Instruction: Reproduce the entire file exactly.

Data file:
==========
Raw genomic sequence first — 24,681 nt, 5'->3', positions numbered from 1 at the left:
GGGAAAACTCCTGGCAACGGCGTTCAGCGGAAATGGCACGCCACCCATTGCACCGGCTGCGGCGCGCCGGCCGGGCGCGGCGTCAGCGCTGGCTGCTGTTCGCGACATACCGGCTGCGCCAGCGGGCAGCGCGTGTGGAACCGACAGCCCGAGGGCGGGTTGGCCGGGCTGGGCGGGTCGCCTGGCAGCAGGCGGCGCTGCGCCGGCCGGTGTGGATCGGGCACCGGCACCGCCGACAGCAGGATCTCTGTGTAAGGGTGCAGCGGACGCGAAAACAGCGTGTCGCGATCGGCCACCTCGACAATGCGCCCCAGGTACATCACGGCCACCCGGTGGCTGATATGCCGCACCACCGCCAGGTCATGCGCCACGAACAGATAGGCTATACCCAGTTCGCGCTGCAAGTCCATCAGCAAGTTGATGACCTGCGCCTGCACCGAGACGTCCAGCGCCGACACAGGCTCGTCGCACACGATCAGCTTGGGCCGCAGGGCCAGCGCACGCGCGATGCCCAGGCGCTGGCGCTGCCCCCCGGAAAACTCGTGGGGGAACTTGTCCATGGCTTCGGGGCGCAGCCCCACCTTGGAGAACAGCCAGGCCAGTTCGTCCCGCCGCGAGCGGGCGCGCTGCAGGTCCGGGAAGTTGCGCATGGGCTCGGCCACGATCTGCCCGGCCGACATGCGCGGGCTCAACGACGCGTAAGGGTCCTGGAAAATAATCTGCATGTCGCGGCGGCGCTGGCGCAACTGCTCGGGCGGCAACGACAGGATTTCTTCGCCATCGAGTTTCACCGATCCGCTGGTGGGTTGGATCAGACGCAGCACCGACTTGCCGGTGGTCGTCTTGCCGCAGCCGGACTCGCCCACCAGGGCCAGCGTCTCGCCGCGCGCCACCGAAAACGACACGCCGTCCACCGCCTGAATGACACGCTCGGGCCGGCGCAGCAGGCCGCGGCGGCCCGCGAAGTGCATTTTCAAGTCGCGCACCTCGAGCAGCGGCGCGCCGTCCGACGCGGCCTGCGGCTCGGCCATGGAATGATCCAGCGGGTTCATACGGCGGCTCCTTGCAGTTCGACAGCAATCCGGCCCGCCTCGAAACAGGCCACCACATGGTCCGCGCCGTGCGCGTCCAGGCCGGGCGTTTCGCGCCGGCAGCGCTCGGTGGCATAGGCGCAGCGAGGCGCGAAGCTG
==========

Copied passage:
Raw genomic sequence first — 24,681 nt, 5'->3', positions numbered from 1 at the left:
GGGAAAACTCCTGGCAACGGCGTTCAGCGGAAATGGCACGCCACCCATTGCACCGGCTGCGGCGCGCCGGCCGGGCGCGGCGTCAGCGCTGGCTGCTGTTCGCGACATACCGGCTGCGCCAGCGGGCAGCGCGTGTGGAACCGACAGCCCGAGGGCGGGTTGGCCGGGCTGGGCGGGTCGCCTGGCAGCAGGCGGCGCTGCGCCGGCCGGTGTGGATCGGGCACCGGCACCGCCGACAGCAGGATCTCTGTGTAAGGGTGCAGCGGACGCGAAAACAGCGTGTCGCGATCGGCCACCTCGACAATGCGCCCCAGGTACATCACGGCCACCCGGTGGCTGATATGCCGCACCACCGCCAGGTCATGCGCCACGAACAGATAGGCTATACCCAGTTCGCGCTGCAAGTCCATCAGCAAGTTGATGACCTGCGCCTGCACCGAGACGTCCAGCGCCGACACAGGCTCGTCGCACACGATCAGCTTGGGCCGCAGGGCCAGCGCACGCGCGATGCCCAGGCGCTGGCGCTGCCCCCCGGAAAACTCGTGGGGGAACTTGTCCATGGCTTCGGGGCGCAGCCCCACCTTGGAGAACAGCCAGGCCAGTTCGTCCCGCCGCGAGCGGGCGCGCTGCAGGTCCGGGAAGTTGCGCATGGGCTCGGCCACGATCTGCCCGGCCGACATGCGCGGGCTCAACGACGCGTAAGGGTCCTGGAAAATAATCTGCATGTCGCGGCGGCGCTGGCGCAACTGCTCGGGCGGCAACGACAGGATTTCTTCGCCATCGAGTTTCACCGATCCGCTGGTGGGTTGGATCAGACGCAGCACCGACTTGCCGGTGGTCGTCTTGCCGCAGCCGGACTCGCCCACCAGGGCCAGCGTCTCGCCGCGCGCCACCGAAAACGACACGCCGTCCACCGCCTGAATGACACGCTCGGGCCGGCGCAGCAGGCCGCGGCGGCCCGCGAAGTGCATTTTCAAGTCGCGCACCTCGAGCAGCGGCGCGCCGTCCGACGCGGCCTGCGGCTCGGCCATGGAATGATCCAGCGGGTTCATACGGCGGCTCCTTGCAGTTCGACAGCAATCCGGCCCGCCTCGAAACAGGCCACCACATGGTCCGCGCCGTGCGCGTCCAGGCCGGGCGTTTCGCGCCGGCAGCGCTCGGTGGCATAGGCGCAGCGAGGCGCGAAGCTG